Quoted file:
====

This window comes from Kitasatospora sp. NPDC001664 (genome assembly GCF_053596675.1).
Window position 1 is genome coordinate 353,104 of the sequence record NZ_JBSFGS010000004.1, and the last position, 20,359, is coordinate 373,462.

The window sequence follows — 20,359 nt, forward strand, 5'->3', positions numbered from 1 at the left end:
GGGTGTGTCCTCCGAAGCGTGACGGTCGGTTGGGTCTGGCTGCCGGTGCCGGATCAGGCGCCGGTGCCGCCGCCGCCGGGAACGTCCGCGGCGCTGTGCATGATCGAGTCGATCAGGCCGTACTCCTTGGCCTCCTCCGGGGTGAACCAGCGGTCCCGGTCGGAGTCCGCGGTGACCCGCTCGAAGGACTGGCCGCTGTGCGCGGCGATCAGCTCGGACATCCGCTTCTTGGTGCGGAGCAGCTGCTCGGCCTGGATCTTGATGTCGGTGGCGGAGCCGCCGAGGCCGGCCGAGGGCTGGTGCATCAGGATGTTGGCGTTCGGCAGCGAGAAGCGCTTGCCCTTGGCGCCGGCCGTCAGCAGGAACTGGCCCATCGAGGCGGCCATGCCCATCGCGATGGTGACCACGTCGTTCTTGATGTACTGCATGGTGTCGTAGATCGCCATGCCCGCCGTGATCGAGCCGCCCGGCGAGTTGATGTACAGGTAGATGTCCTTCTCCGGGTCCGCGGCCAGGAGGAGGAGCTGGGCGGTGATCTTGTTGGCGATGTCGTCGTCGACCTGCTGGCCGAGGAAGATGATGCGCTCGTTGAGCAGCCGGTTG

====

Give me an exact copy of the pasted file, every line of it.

This window comes from Kitasatospora sp. NPDC001664 (genome assembly GCF_053596675.1).
Window position 1 is genome coordinate 353,104 of the sequence record NZ_JBSFGS010000004.1, and the last position, 20,359, is coordinate 373,462.

The window sequence follows — 20,359 nt, forward strand, 5'->3', positions numbered from 1 at the left end:
GGGTGTGTCCTCCGAAGCGTGACGGTCGGTTGGGTCTGGCTGCCGGTGCCGGATCAGGCGCCGGTGCCGCCGCCGCCGGGAACGTCCGCGGCGCTGTGCATGATCGAGTCGATCAGGCCGTACTCCTTGGCCTCCTCCGGGGTGAACCAGCGGTCCCGGTCGGAGTCCGCGGTGACCCGCTCGAAGGACTGGCCGCTGTGCGCGGCGATCAGCTCGGACATCCGCTTCTTGGTGCGGAGCAGCTGCTCGGCCTGGATCTTGATGTCGGTGGCGGAGCCGCCGAGGCCGGCCGAGGGCTGGTGCATCAGGATGTTGGCGTTCGGCAGCGAGAAGCGCTTGCCCTTGGCGCCGGCCGTCAGCAGGAACTGGCCCATCGAGGCGGCCATGCCCATCGCGATGGTGACCACGTCGTTCTTGATGTACTGCATGGTGTCGTAGATCGCCATGCCCGCCGTGATCGAGCCGCCCGGCGAGTTGATGTACAGGTAGATGTCCTTCTCCGGGTCCGCGGCCAGGAGGAGGAGCTGGGCGGTGATCTTGTTGGCGATGTCGTCGTCGACCTGCTGGCCGAGGAAGATGATGCGCTCGTTGAGCAGCCGGTTG